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Investors’ Share Of Residential Real Estate Purchases Is Nearing A Record High, But The DC Metro Area Is Not The Center Of The Action

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Investing in real estate is not an easy way to get rich quick, despite how some ads on the Internet might make it sound.  It is, however, a solid business idea; after all, there is always demand for housing.  As house prices rise and the job market continues to reel from pandemic-related uncertainty, more people are putting their home ownership dreams on hold, and real estate investors are seeing opportunity.  Even in risk-averse real estate investing can be a lucrative business, but mistakes with regulatory compliance can easily tank your investment.  The best way to avoid getting a raw deal in real investment partnerships and to prevent mistakes that will cost you a bundle in taxes and penalties is to work with a Washington DC real estate lawyer.

The Latest Redfin Quarterly Report on Real Estate Investing

The real estate website Redfin recently published a report on trends in real estate transactions during the last quarter of 2021.  Real estate sales have rebounded to pre-pandemic levels, but homebuyers who intend to occupy the properties they buy are feeling a housing supply crunch, in large part due to investors crowding them out of the market.  Some real estate investors flip houses, buying them at low prices and then selling them to owner-occupants or to other investors, while other real estate investors buy properties with the intention of renting them out.  In the last quarter of 2021, real estate investors were the buyers in just over 18 percent of residential real estate purchases nationwide.  This is one of the highest shares of purchases by investors since Redfin started keeping data on this matter in 2000.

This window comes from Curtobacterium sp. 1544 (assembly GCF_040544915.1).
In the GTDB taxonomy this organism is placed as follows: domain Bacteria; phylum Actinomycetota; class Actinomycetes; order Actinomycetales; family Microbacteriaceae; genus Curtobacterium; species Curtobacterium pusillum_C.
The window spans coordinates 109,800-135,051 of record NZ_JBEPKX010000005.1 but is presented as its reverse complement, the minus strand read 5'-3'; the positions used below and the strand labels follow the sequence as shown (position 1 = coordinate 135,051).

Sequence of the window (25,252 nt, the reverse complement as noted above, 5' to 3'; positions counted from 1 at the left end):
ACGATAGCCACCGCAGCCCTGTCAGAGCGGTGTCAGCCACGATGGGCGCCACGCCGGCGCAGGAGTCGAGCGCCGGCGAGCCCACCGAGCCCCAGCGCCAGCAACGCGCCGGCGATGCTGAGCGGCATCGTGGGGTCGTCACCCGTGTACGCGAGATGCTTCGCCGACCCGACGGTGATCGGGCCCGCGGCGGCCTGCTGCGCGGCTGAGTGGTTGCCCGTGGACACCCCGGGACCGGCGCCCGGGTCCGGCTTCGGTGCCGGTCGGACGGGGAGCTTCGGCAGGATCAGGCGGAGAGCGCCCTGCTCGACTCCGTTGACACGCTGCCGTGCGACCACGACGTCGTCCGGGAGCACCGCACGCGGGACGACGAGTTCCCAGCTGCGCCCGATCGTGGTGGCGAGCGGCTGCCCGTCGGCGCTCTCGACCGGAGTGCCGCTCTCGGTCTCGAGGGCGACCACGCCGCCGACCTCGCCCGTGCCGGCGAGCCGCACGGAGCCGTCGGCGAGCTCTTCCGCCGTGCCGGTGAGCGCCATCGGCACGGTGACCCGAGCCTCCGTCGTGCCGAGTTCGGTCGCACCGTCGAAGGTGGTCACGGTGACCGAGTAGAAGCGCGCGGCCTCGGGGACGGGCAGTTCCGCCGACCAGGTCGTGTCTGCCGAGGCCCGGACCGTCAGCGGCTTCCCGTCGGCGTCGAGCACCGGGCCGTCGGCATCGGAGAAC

More than 75 percent of investor purchases of real estate properties were in cash, whereas most owner-occupants take out home mortgage loans.  Single family homes account for nearly three quarters of the real estate properties bought by investors, while condominiums account for about one fifth of such purchases.  Conventional wisdom holds that investors tend to buy the lowest-priced properties and then renovate them and either rent them or sell them at a profit.  In the past few years, though, the purchases have been almost evenly split among low-, medium-, and high-priced houses.  This could reflect a trend toward demand for high-priced rentals, or simply that homebuying is becoming less affordable for buyers of almost every income level.

The metropolitan areas with the highest share of investor purchases are in the Sun Belt; more than 30 percent of residential real estate purchases in Atlanta and Charlotte were by investors.  In temperate Washington DC, by contrast, investors accounted for only six percent of real estate purchases.  The DC area had the lowest percentage of investor purchases out of all of the metropolitan areas listed in the report.

Reach Out to Us Today for Help

A real estate lawyer can help you make legally sound decisions when purchasing real estate properties as an investor.  Contact Tobin, O’Connor & Ewing for help today.

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